What My ISA Scholarship Allowed Me to Experience Abroad

Haidyn Bulen is a student at Arizona State University, and is an ISA Featured Blogger. She is studying abroad with ISA in Valencia, Spain. 

I trudged soundlessly through the infinite sand that enveloped my feet and watched the light show unfolding in front of me: it was dawn in the Saharan Desert and the endless stars from the night before were fading into the background as the sun and the moon played a game of tug of war to light the sky. My eyes fixated on the deep purple hue directly above me that all at once transformed into an intense orange color peeping over the dunes. Humbled by the utter insignificance of my size, I marched on like an ant, and tried to take it all in.

The recurring sentiment of this semester has been utter speechlessness. Studying abroad, in sum, has provided me with experiences that I will continue to process and look back on for a lifetime. However, I would not have been able to have these adventures without the ISA Castañeda Scholarship. Specifically, I would not have been able to go on the ISA excursion to Morocco, a trip that was unarguably the most formative and lasting that I have had in my life to date.

Morocco took my breath away. It was a country of beautiful landscapes, rich culture, language, poverty, and incredible people. We first traveled to the Medina of Fez, which was founded in the 9th century and is said to be the largest remaining Medina in the Arab world. Fez underwent large growth and expansion in the 13th and 14th centuries and has remained unaltered by evolving modern societies since then, with many of the madrasas, fondouks, mosques, and palaces built during this time. In fact, one of the madrasas, the al-Qarawiyyin, has been cited as the oldest university in the world. The unpaved streets of the Medina are a labyrinth, and the life within attests to the persistence of a culture, skills, and architecture that have withstood the test of time. I met a man within a leather manufacture shop who speaks 8 languages without ever having received a formal education nor ever having left Morocco.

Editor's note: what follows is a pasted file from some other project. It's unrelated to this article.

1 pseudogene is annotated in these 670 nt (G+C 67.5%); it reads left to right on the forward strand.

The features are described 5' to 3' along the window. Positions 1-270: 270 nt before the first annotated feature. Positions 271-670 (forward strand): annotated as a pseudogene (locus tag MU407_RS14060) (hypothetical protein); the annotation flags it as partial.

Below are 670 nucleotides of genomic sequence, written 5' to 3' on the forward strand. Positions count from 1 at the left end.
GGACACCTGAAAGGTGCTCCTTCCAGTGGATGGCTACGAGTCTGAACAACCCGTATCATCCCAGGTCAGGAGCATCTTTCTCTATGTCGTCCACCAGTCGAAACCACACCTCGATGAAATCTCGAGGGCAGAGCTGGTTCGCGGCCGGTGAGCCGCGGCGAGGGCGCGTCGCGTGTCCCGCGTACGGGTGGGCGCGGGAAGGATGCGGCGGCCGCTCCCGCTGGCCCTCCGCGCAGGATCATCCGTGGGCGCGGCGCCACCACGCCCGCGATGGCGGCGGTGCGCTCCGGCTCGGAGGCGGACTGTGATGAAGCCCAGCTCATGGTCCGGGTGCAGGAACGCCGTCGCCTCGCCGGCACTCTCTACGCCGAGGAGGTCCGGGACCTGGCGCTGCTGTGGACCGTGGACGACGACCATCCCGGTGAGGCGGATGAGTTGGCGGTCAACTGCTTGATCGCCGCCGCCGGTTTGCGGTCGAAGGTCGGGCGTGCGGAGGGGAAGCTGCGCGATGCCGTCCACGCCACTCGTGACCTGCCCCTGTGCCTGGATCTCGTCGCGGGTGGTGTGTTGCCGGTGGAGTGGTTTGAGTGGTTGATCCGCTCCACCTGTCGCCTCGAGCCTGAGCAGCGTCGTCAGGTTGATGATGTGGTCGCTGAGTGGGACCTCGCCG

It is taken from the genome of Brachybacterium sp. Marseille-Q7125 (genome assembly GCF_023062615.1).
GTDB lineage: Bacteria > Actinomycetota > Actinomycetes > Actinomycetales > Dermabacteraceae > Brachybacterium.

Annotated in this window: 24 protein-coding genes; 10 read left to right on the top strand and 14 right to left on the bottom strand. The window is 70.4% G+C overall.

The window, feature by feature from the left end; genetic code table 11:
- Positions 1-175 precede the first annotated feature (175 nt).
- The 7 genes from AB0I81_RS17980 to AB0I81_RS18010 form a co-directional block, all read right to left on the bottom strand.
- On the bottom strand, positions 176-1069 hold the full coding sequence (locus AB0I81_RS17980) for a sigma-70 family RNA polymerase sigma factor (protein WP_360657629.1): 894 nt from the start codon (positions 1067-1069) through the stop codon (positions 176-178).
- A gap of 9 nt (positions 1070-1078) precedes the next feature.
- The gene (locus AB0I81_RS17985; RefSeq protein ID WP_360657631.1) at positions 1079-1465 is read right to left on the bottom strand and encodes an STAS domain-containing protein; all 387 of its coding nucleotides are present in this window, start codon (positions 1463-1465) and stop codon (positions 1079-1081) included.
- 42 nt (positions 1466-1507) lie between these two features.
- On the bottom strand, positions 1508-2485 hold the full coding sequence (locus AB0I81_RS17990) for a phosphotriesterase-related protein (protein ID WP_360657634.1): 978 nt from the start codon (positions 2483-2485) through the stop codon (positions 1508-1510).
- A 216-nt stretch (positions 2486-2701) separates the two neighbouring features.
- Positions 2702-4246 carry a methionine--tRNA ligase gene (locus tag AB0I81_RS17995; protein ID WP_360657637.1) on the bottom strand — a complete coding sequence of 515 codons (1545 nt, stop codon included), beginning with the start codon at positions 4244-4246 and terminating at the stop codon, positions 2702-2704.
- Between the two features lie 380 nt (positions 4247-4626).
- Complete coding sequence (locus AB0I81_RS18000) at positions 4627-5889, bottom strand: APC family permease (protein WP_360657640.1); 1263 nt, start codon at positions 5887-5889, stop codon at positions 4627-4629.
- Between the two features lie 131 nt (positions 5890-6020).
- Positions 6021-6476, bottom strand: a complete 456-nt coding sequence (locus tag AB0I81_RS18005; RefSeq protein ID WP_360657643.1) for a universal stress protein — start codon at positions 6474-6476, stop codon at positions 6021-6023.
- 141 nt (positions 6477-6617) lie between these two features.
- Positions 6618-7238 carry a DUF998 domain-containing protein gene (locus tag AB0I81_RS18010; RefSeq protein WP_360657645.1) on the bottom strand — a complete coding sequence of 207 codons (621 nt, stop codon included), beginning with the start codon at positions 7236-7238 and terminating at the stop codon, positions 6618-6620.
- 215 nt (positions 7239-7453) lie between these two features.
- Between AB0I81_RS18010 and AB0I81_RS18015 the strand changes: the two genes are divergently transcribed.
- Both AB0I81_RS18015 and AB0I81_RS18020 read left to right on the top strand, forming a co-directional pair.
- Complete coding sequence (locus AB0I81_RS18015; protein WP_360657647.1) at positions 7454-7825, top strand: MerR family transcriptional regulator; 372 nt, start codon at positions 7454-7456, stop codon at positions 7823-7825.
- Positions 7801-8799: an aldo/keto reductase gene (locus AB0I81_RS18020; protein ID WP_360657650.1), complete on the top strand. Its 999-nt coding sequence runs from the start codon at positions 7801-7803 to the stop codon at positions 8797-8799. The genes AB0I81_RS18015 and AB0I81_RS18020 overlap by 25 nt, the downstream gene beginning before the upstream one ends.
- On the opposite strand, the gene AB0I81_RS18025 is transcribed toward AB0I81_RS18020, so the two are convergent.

The subsequent nights were spent in the Saharan Desert, camping under a sky blanketed with stars uninterrupted by light pollution. Underneath the dreamy landscape we conversed into late hours of the night with locals who were well versed in a plethora of languages, an effect of the massive tourism in Morocco.

The trip as a whole was dreamy; however, my intention is not to paint Morocco in a false light. There were parts that were hard to take in. It has been difficult to find balance between learning about another culture and feeling guilty for being a tourist in a world where such apparent economic discrepancies exist. Morocco made me hyperaware of my privilege, a feeling that is both uncomfortable and necessary. That being said, it it is imperative that I utilize the inherent advantage I have been given to learn, bridge cultures, and never stop connecting with the world around me.

Your Discovery. Our People… The World Awaits.

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